Twenty-Seventeen blessed us with food trends we never imagined, such as Unicorn and Charcoal everything!
Unless you've been living under a rock this entire year, by now you'd know that rainbows, unicorns, and even black coal, have been the biggest food inspo of 2017. Starbucks dropping a Unicorn frappe and McDonald's dropping a black burger is only further proof.
But with 2017 coming to an end, new food trends are slowly but surely developing. In other words, move over rainbows and unicorns, because 2018 is all about Glitter Food!
Tons of photos of glitter masks, sparkly makeup, and glittery dresses have been bombarding our Instagram feeds, proving that #GlitterPorn is real!
With the release the Glitter Cappuccino (created by Australian-based Coffee by Di Bella) that began making the rounds this year, it's a no brainier that the trend will continue onto next year.
“Glitter foods are trending right now largely due to the unicorn food trend," said Food writer Kat Odell to Moneyish. "For the last year, multi-colored cakes, cookies and even cocktails bearing rainbow hues have flooded the internet and social media. It only seems natural that since unicorns are depicted with iridescent or shimmery gold horns that this shimmer or glitter would continue on to be the next trend.”
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Grabbing a bedazzled rainbow bagel with cotton candy creamcheese at "THE BAGEL STORE" Brooklyn. #rainbowbagel #bagelstore #sparklingfood #brooklyn #newyork #bagel #rainbowstuff #magical #foodporn #littlestuff #nyc #brooklyn #thebagelstore #bagelstore #glitterfood #familyusatour #usatrip2017 #bedazzle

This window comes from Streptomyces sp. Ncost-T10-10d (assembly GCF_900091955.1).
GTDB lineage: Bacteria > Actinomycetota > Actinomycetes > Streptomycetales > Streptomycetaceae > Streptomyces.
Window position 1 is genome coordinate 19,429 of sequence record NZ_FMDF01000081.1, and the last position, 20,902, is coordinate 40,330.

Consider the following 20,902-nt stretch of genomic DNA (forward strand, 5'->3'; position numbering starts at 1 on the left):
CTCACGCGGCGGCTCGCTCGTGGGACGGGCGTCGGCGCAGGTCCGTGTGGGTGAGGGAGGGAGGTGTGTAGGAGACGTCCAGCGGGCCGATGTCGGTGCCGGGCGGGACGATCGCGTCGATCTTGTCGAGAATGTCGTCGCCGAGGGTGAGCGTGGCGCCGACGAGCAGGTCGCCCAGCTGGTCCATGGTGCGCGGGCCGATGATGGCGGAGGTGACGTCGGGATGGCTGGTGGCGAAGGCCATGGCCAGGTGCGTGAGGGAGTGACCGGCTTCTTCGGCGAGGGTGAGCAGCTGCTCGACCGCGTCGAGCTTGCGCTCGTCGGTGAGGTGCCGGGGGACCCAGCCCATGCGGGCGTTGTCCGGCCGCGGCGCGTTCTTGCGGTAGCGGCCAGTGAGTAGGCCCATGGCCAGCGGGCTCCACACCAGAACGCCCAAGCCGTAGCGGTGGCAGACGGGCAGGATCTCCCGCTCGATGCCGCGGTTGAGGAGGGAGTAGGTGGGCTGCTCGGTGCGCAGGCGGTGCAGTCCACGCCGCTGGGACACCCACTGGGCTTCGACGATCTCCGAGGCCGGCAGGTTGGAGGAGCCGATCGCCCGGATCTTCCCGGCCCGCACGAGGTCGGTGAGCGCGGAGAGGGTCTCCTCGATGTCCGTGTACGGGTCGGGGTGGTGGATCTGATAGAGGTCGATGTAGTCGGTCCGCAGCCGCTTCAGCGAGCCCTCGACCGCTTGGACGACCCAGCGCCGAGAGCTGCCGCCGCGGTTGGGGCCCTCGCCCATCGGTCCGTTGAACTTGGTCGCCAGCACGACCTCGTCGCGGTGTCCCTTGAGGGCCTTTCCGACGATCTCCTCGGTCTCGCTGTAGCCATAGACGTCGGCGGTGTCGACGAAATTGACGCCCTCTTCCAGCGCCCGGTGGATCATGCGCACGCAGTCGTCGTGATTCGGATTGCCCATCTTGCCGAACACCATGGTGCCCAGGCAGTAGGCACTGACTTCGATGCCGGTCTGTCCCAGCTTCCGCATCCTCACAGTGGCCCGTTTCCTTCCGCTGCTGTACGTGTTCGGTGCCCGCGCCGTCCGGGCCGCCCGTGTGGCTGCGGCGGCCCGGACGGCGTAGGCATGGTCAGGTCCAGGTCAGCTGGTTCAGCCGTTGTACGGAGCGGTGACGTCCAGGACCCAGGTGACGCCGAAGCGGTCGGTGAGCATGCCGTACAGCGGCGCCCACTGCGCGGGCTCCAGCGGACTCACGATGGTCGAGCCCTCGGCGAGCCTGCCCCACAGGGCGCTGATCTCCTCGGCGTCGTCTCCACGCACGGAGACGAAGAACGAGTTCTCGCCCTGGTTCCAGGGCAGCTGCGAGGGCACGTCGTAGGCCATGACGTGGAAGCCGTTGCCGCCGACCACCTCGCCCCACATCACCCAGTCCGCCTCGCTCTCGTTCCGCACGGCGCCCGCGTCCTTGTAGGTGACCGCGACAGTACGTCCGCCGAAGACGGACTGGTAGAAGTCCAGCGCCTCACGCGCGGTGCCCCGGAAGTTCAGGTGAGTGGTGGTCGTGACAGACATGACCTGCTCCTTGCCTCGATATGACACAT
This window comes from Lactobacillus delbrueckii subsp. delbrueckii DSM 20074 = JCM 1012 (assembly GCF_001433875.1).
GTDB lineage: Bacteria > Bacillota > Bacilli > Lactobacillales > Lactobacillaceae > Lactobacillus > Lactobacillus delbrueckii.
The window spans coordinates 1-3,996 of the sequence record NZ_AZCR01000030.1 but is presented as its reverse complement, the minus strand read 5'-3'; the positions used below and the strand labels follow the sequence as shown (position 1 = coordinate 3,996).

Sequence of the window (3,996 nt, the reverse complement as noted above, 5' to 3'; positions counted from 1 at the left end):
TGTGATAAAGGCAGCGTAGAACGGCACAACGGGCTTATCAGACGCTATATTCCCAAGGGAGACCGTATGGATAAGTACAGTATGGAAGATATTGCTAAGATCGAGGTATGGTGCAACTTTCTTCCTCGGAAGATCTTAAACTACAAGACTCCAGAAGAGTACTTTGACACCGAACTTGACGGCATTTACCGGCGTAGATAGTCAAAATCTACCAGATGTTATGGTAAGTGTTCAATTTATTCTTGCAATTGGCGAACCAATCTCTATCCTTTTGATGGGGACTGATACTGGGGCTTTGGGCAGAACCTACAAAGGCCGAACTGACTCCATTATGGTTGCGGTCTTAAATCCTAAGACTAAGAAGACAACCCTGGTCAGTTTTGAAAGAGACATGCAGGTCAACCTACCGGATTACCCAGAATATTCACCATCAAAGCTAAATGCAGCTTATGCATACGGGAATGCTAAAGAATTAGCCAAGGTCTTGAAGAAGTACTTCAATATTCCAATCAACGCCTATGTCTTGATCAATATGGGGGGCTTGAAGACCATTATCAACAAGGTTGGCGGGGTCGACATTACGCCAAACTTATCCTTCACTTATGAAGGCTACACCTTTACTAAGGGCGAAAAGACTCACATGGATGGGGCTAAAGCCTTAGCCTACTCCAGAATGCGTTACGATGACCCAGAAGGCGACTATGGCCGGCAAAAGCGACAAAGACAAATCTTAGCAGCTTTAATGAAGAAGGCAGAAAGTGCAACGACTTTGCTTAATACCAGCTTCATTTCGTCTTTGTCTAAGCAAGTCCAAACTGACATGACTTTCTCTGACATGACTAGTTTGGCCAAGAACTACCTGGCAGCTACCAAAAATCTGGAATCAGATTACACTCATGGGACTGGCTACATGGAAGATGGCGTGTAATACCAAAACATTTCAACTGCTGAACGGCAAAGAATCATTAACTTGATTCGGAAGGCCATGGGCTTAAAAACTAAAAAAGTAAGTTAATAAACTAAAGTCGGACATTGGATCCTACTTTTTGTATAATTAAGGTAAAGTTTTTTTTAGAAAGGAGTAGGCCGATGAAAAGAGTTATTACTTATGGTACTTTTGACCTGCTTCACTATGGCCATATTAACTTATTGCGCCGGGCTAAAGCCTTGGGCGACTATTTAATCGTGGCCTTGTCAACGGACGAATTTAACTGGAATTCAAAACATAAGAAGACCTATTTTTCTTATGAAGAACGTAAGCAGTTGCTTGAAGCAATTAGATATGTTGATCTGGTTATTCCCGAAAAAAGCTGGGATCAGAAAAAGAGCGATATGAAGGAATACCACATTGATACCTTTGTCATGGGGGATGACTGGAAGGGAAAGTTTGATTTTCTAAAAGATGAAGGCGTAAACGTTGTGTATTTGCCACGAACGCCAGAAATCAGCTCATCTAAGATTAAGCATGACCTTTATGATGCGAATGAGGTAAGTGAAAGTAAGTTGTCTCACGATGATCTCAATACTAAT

But just how safe is a sparkly treat?
The U.S. Food & Drug Administration is already on top of the popular food trend, advising foodies to be aware of decorative glitters and dusts sold over the internet under names such as luster dust, disco dust, twinkle dust, sparkle dust, highlighter, shimmer powder, pearl dust, and petal dust.
"FDA is advising home and commercial bakers to avoid using glitter and dust products to decorate cakes and other food items unless the products are specifically manufactured to be edible," notes the FDA website. "Most edible glitters and dusts also state “edible” on the label. If the label simply says 'non-toxic' or 'for decorative purposes only' and does not include an ingredients list, the product should not be used directly on foods.
Meaning, that your glitter cupcake (or food) is good to go ONLY if it includes a list of ingredients on the label.
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